Faythe Willis of Lula, Ga., has a husband, three boys and three pets, so she wanted to install a low-maintenance and durable floor that would last. After all options were considered, Willis chose to install a concrete floor.
Throughout the years, concrete has been used for sidewalks and cold garage and basements floors. However, this material was once a unique, versatile and
Cement kitchen countertop designed by Cheng Design in Berkeley, California.
durable material for a home’s interior. Today, designers and homeowners are gradually being reintroduced to the benefits of concrete as countertops, fireplaces, roofs and more.
"The modernist architects and designers of the mid-century, including Frank Lloyd Wright and Richard Neutra, were proponents of the indoor-outdoor relationship between house and nature,” says Eddie Edwards, architectural designer and founder of the vintage architectural book resource, DigModern.com. “Concrete, a natural extension of the garden, was used extensively from the 50s through the 70s, indoors and out, as floors, planters, screen walls, benches, tables, decorative panels, mosaics and fountains."
Edwards says her customers are searching for do-it-yourself books from the 1940s through the 1970s to gain inspiration for concrete projects from small pots to large decorative wall murals.
Fu-Tung Cheng, designer and founder of the Concrete Exchange, is considered a pioneer in the concrete design industry and specializes in countertops, fireplaces and indoor water designs. Cheng enjoys the ability to color, texture and sculpt cement into any design he or his customers choose. Each piece is then a one-of-a-kind original that offers the same smoothness of marble and granite.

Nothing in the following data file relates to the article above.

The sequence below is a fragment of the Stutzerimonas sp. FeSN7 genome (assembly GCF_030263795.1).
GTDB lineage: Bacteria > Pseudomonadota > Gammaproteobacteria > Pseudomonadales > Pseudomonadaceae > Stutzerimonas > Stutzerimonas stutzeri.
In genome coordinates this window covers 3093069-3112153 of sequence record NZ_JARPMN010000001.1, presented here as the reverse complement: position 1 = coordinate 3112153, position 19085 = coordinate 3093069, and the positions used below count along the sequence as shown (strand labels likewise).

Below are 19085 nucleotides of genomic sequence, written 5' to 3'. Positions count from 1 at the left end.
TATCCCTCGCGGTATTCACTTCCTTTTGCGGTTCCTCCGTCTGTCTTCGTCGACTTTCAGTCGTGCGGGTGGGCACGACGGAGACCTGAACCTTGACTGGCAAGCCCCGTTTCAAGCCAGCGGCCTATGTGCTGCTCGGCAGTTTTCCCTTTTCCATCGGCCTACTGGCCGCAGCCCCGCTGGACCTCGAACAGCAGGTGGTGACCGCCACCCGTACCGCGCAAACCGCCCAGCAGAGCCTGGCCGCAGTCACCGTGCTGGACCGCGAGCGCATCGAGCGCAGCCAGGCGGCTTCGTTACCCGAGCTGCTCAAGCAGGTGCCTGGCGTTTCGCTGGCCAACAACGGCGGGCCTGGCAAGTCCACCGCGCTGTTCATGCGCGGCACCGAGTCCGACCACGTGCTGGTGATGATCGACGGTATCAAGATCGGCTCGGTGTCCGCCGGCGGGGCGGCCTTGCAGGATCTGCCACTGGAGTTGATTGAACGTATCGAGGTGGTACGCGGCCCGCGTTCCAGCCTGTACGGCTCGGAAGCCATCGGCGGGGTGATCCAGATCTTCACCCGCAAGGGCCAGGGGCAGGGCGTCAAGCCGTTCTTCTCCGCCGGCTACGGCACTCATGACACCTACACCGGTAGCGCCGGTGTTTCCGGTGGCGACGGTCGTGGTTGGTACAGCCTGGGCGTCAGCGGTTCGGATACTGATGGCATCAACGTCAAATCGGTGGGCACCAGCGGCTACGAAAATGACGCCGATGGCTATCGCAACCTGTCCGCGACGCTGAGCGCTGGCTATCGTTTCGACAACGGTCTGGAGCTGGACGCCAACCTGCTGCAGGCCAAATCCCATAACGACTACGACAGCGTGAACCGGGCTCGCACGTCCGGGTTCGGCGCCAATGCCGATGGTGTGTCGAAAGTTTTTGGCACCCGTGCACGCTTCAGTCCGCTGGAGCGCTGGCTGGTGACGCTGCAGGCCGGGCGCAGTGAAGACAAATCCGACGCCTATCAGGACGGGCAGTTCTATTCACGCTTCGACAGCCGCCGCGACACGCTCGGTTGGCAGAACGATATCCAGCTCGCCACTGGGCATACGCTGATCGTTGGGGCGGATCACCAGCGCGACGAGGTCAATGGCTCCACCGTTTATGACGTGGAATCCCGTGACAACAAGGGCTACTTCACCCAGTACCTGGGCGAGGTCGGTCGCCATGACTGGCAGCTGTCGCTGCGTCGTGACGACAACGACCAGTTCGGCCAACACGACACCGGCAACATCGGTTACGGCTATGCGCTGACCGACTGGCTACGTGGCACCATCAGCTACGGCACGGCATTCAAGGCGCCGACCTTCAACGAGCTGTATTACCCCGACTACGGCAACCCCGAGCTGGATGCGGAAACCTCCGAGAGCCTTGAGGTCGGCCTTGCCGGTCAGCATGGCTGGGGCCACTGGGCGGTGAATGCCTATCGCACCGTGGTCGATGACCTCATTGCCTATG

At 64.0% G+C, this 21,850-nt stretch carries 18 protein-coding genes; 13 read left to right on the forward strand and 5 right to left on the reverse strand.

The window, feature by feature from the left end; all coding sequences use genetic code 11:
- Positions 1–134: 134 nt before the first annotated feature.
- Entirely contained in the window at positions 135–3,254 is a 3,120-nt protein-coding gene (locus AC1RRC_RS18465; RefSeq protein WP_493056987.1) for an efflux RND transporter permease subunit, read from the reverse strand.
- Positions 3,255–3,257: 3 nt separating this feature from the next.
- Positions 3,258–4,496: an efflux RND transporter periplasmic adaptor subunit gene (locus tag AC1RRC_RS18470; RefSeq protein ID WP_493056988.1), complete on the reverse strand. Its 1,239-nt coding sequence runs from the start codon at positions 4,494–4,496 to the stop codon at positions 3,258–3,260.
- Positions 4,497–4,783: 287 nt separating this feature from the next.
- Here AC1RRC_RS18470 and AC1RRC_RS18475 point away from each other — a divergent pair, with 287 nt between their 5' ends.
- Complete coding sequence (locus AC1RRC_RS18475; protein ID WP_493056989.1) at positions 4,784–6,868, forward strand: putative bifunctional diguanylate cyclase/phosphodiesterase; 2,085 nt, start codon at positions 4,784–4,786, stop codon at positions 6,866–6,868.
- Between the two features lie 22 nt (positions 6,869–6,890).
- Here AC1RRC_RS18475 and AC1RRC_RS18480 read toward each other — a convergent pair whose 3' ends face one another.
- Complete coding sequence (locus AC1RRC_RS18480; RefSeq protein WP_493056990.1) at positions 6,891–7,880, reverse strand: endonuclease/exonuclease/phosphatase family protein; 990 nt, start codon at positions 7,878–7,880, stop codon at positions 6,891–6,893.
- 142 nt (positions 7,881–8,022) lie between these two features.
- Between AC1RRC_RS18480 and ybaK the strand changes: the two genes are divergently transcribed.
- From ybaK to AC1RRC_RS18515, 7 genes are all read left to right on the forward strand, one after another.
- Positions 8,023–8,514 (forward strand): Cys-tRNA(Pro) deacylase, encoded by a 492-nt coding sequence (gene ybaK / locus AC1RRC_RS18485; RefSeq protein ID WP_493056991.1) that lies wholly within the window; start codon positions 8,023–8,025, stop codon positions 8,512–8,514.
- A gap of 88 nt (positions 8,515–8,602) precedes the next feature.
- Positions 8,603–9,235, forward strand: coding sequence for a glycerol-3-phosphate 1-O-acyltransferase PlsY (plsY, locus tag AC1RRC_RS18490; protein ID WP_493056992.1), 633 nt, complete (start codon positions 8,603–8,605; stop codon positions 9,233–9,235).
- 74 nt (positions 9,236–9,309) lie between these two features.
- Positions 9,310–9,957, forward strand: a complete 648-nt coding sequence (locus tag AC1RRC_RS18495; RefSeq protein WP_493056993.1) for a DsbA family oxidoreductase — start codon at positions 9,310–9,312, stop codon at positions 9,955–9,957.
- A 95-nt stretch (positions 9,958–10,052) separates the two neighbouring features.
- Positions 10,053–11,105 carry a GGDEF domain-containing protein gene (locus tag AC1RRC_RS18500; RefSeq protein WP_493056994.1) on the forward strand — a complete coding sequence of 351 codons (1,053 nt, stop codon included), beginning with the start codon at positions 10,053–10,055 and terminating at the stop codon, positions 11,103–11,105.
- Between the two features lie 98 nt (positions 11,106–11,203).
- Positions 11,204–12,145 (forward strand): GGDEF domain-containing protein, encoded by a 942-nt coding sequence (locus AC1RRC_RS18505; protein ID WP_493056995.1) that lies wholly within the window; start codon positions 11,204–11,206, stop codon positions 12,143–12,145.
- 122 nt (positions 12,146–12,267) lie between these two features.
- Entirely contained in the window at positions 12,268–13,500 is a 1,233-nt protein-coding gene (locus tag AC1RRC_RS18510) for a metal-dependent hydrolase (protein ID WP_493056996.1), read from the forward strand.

Staining and engraving a design into a hard concrete floor creates a long-lasting and easy-to-maintain area with extraordinary works of art. Reprinted with permission of Craig Adamson, Special Effex, Rockford, Illinois.
“Concrete has a way of bringing the practical into the home with the aesthetic,” he says. “Ergonomically, it works well and it’s pleasing to the eye. It also harkens back to the era when people did things in a crafted, appropriate way. We’ve come to accept a home for what it is, but now we can look to the past because homeowners are looking for an emotional connection to craftsmanship.”
If You Can Imagine It… And what’s old can be new again with a process called ‘acid staining’ in which stains are used to color or stamp new or old concrete, designing any possible pattern combination desired.
“No two slabs are ever the same,” says Craig Adamson, co-owner of Special Effex in Machesney Park, Ill., who explains that the concrete needs to be properly cleaned, diamond grinded smooth and sealed in order to achieve this exquisite result.